insurance program to better recognize the non-market dependant care work that is
predominately undertaken by women and which has implications for their economic
autonomy and security. Advances in criminal law and measures to address violence
against women have also benefited from SWC engagement. To aid in all policy areas,
Status of Women Canada has also contributed to the development of statistics and
indicators to support GBA, such as the Economic Gender Equality Indicators, Finding
Data on Women: A Guide to the Major Sources at Statistics Canada and the Guide to
Gender-Sensitive Indicators with an accompanying handbook; and development of
gender-based research in the Government of Canada and with counterparts in other
governments and international organizations.
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During the period from June 1996 to September 1999, the Policy Research Fund of Status
of Women Canada issued 13 calls for proposals which examined themes such as the
impact of the Canada Health and Social Transfer (CHST) on women, women’s access to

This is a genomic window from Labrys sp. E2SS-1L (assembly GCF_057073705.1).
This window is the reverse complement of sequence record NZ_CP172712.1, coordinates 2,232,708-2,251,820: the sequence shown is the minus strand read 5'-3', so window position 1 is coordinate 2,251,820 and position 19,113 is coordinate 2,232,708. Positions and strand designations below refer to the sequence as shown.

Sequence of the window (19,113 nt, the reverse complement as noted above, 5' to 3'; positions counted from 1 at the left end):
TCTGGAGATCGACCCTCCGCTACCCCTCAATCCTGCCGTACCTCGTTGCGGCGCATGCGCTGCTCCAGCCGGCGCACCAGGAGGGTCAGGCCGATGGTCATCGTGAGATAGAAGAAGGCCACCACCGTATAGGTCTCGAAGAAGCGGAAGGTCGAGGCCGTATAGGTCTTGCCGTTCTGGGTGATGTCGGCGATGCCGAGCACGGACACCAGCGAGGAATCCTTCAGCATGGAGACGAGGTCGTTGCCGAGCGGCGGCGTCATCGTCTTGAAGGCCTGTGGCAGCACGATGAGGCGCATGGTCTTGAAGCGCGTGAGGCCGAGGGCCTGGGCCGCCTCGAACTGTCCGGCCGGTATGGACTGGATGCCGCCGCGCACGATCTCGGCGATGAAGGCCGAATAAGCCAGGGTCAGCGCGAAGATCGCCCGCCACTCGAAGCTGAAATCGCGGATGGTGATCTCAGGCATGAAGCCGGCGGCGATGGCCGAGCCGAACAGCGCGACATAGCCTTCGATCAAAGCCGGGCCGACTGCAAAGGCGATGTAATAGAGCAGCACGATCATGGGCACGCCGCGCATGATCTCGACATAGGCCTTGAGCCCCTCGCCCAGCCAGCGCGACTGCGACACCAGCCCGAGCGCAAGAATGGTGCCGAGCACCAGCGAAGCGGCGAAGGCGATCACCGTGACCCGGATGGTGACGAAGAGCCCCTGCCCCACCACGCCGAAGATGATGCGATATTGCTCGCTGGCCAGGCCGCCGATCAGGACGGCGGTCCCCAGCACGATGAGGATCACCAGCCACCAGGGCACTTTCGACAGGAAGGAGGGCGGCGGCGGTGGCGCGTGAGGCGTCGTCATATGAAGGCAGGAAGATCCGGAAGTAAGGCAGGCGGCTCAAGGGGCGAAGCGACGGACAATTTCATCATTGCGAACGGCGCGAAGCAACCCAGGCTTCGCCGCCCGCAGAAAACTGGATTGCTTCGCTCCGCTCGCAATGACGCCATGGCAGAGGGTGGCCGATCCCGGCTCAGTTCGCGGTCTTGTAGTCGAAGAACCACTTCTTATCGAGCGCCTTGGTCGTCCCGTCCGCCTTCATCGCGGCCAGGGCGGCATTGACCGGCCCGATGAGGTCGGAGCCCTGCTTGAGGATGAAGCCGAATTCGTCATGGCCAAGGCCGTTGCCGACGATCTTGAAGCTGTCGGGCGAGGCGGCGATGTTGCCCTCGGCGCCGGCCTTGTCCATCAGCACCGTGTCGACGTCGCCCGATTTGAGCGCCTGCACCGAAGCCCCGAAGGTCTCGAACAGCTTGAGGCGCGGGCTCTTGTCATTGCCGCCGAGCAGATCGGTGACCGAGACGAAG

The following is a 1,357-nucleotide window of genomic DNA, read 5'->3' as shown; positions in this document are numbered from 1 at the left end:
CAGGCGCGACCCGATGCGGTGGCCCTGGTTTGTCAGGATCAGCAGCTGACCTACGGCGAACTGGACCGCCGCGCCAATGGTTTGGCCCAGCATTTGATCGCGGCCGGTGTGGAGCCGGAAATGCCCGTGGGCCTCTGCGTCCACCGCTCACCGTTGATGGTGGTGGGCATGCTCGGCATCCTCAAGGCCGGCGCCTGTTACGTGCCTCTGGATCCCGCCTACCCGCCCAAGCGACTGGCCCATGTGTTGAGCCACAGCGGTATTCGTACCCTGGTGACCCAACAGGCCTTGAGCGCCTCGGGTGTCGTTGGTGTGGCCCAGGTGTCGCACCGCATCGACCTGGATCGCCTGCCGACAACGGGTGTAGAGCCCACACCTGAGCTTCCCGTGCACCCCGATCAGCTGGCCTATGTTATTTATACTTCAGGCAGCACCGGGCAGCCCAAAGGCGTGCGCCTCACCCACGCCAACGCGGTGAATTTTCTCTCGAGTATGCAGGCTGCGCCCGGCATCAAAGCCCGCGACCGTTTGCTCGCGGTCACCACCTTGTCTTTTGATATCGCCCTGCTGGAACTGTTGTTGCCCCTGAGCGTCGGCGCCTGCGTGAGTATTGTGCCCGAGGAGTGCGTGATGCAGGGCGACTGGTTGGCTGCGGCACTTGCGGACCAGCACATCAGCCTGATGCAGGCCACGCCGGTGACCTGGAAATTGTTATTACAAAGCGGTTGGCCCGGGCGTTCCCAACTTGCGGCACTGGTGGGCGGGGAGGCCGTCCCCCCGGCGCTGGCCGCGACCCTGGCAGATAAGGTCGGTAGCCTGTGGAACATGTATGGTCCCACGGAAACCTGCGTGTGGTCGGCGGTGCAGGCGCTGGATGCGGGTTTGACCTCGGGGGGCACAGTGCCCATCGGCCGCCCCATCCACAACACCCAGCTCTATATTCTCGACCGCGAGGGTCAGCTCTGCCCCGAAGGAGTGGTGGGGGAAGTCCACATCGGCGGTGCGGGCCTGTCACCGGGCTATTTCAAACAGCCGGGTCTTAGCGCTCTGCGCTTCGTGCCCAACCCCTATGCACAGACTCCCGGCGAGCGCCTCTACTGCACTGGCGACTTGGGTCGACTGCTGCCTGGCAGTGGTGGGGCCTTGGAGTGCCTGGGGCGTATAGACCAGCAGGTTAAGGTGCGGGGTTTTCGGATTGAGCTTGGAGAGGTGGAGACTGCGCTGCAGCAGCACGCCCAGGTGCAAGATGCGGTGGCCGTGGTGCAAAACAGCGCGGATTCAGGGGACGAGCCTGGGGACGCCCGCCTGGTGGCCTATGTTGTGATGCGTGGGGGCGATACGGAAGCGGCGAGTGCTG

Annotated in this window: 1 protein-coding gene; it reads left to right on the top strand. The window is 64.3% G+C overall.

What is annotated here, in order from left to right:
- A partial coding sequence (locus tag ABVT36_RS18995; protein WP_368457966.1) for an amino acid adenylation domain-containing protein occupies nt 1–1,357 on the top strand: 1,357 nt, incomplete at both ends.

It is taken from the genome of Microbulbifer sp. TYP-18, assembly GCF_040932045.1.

justice, custody and access of children, women’s paid and unpaid work and their
vulnerability to poverty, factoring diversity into policy development, reducing women’s
poverty, women and the Canadian tax system, women and the Canadian Human Rights
Act and trafficking in women.
Between 1994 and 1999, SWC’s Women’s Program funded initiatives which addressed
discrimination based on sex, age, sexuality, race, colour, nationality and physical
condition. For example, funding was provided to the Aboriginal Women’s Council
(1994) for a participatory, action-oriented, research project with Aboriginal women to
systematically define the discrimination they experience in housing, employment and
health and social services. In Québec, funding was provided to Action travail des femmes
du Québec incorporé (1994-1995). The purpose of the project was to inform
ethnocultural organizations of ways to overcome discrimination and to build
collaborative links with stakeholders in the community to assist women who experience
work-related discrimination. It also involved creating and adapting information and
leadership tools to respond to the specific needs of women in cultural communities. An
initiative by Equality for Gays and Lesbians Everywhere (EGALE) (1997-1998)
supported the first national survey on the demographics of the gay, lesbian and bisexual
communities in Canada: violence and discrimination experienced within these
communities; the degree of legal recognition of same-sex relationships; and the multiple
barriers that lesbians, gay men and bisexuals face. The National Organization of
Immigrant and Visible Minority Women of Canada (1998-1999) (NOIVMWC)
undertook activities in two key areas: 1) assessing the needs, issues and concerns of
immigrant and visible minority girl children in five cities, focusing on discrimination,
violence, and racism; 2) identifying priority issues concerning the new communication